Families worry about mental health of loved-ones in care-home lockdowns

When Ian Pitfield visits his wife at South Granville Park Lodge care home, he stands and waves at her third floor window from the street. It’s been this way for 77 days.

“I last saw my wife Ebie on March 14,” Pitfield told CTV News Vancouver. “She was in quarantine here for 40 days because she was diagnosed on April 10 with COVID.”

The retired judge said his wife’s infection was “relatively mild.” Ebie has Alzheimer’s, and Pitfield said she moved to the care home in March 2019 and has since made friends and made the place her home.

“My wife is typical of everyone who winds up with dementia,” he said. “The once wonderful, beautiful personality that was known to so many of us ceases to be that.”

Pitfield told CTV News the care staff at the facility are “absolutely wonderful,” but that since physical distancing rules began in the middle of March, he worries Ebie’s mental health is suffering.

That’s why Tuesday he wrote a letter addressed to Health Minister Adrian Dix and provincial health officer Dr. Bonnie Henry.

“I think they should change the protocol relating to the management of residents who have COVID,” Pitfield said. He’s not alone in wanting that.

Mike Cavers’ mother-in-law, Vera Davidson, also lives at South Granville Park Lodge. She’s 96 and fought for Britain in the Second World War as part of the women’s airforce.

In January, after getting an infection, she began having delusions, so Cavers said the family moved her to the home.

Just a couple months later, “the pandemic hit and suddenly we were not allowed to see her anymore,” he said. “Her mental health is spiraling downhill because of this isolation.”

The two family members worry part of the problem is that neither woman has been able to go for a walk outside. They are confined to their rooms and only seeing staff wearing full suits of personal protective equipment.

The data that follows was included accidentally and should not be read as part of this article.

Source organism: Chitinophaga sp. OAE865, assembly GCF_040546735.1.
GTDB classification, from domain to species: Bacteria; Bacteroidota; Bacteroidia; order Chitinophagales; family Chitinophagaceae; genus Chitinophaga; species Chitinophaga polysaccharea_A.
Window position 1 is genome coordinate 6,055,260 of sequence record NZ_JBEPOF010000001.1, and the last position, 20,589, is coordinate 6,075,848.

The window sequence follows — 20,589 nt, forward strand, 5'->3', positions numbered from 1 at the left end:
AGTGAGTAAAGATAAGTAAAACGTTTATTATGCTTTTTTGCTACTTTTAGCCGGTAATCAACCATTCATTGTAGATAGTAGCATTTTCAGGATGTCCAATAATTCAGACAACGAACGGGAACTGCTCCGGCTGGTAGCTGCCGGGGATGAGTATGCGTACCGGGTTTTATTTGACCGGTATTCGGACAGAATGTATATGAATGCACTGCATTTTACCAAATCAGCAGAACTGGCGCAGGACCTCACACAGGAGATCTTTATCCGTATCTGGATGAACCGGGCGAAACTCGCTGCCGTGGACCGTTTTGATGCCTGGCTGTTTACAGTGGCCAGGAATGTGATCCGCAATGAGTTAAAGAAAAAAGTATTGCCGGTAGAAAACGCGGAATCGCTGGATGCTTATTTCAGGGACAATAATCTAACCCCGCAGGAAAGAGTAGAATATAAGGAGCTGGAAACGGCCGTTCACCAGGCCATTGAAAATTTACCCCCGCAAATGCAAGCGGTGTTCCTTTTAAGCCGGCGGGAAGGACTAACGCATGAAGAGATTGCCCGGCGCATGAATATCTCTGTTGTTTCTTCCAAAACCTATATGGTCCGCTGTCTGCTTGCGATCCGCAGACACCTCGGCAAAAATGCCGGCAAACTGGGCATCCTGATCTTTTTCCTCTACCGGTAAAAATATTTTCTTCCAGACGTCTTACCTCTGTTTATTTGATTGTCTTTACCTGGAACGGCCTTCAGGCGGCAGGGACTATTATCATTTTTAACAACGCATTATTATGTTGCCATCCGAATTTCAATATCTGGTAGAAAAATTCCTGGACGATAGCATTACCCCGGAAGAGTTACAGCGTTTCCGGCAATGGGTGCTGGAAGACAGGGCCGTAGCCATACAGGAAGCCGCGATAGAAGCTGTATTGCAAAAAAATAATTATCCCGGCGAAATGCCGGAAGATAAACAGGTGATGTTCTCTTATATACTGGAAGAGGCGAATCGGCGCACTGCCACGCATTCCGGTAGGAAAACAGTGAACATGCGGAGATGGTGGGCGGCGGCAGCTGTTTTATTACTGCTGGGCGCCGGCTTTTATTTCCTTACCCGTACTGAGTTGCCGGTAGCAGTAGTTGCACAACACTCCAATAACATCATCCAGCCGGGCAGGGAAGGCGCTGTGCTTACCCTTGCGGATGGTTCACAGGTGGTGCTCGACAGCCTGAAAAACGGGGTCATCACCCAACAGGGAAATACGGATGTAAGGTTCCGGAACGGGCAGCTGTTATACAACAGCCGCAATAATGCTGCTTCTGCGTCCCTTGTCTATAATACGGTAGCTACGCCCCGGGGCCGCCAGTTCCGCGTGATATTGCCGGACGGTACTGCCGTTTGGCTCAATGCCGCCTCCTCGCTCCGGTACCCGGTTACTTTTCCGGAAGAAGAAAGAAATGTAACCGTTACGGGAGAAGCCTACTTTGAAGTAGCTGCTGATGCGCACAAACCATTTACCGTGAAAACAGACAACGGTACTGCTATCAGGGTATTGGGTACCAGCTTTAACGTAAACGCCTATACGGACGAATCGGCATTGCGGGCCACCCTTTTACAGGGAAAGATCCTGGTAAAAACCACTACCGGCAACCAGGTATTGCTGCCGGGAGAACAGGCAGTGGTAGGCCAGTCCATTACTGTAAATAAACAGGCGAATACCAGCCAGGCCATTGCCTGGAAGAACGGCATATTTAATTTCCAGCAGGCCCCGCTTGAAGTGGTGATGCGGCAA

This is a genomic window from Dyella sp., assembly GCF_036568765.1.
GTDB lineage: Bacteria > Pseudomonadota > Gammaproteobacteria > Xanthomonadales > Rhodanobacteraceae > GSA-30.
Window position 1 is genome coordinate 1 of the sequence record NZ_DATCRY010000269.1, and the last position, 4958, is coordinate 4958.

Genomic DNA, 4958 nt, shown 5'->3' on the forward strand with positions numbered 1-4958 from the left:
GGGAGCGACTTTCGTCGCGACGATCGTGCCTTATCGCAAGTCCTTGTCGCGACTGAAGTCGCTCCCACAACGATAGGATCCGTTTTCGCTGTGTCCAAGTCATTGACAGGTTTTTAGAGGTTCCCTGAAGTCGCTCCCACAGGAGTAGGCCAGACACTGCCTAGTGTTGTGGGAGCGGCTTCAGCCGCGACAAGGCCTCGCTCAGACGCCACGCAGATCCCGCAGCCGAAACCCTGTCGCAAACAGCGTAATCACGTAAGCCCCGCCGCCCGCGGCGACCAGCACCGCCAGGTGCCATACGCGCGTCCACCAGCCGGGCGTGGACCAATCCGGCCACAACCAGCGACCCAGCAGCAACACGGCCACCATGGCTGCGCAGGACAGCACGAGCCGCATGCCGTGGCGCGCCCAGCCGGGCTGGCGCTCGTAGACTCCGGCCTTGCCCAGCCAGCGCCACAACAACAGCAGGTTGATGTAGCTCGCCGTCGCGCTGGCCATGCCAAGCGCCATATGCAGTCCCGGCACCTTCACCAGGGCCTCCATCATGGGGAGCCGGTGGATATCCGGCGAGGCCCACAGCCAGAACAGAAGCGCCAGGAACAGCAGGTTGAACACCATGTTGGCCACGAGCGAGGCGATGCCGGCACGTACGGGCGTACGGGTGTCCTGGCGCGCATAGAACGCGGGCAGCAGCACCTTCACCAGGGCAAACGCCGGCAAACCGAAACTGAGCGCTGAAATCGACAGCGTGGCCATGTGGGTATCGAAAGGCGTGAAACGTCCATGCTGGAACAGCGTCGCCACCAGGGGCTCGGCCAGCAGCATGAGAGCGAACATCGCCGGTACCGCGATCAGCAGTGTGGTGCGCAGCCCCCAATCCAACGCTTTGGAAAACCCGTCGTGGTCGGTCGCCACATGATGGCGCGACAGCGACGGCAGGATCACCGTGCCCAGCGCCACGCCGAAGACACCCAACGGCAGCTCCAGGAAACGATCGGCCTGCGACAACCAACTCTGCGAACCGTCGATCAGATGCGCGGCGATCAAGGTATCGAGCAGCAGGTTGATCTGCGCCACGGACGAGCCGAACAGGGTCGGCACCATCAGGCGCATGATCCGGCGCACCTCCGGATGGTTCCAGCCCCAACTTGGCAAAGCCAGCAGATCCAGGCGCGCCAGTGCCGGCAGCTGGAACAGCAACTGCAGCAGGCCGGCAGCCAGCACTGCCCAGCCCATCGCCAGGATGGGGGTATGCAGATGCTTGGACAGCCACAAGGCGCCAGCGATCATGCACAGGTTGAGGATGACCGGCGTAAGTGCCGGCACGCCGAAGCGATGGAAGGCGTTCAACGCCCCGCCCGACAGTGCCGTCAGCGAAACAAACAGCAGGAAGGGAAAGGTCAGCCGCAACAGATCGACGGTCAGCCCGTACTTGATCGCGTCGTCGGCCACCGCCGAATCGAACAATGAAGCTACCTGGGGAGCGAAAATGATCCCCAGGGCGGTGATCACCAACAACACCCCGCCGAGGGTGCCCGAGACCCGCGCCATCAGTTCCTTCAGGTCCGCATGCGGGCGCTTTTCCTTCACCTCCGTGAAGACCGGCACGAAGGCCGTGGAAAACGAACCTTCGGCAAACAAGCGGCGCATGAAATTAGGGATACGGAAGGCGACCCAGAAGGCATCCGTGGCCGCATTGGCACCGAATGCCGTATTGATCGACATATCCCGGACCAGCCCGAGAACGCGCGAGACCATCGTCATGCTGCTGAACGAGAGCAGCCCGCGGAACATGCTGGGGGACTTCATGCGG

“Staff at South Granville Park Lodge are trying their hardest under really, really trying conditions to do the best they can,“ said Cavers. “They’re following the protocols of (Vancouver) Coastal Health, who are following the protocols of the (provincial) Ministry (of Health).”

Cavers wants the province to consider the mental health of care-home residents.

“At this point, can we not take a step back and say now there are other priorities as well?” He asked.

In his letter, Pitfield asks that the province consider sending those who test positive for COVID-19 to one of the hospital beds the province freed up in response to the pandemic.

Alternatively, they could be sent somewhere else “where they can be cared for without jeopardizing the safety and security of the other residents in the lodge.”

And, he said, residents should get to take walks outside.

“Once there’s a case of covid, everyone gets locked down and is that fair? There are over 100 residents in this lodge,” he said.

On Tuesday, Henry was asked about some care homes reopening, or working to allow residents time outside. She said they are working on guidelines, but it’s a challenge.

“It varies so much by facility, both what's happening in the facility, the staffing, the numbers of people, and of course the outbreaks that we continue to have,” the provincial health officer explained. “So, the challenge really is to ensure that we protect the entire community in a way that does the best that we can.”

Henry went on to say that she doesn’t want to “give the impression that we aren’t thinking of this and the timeline really is as short as we possibly can (make it).”

Pitfield wants the province to reflect from this pandemic, and if there’s a second wave, to adjust the way residents with COVID-19 and without it are managed.

Ian Pitfield's full letter to health officials is embedded below.


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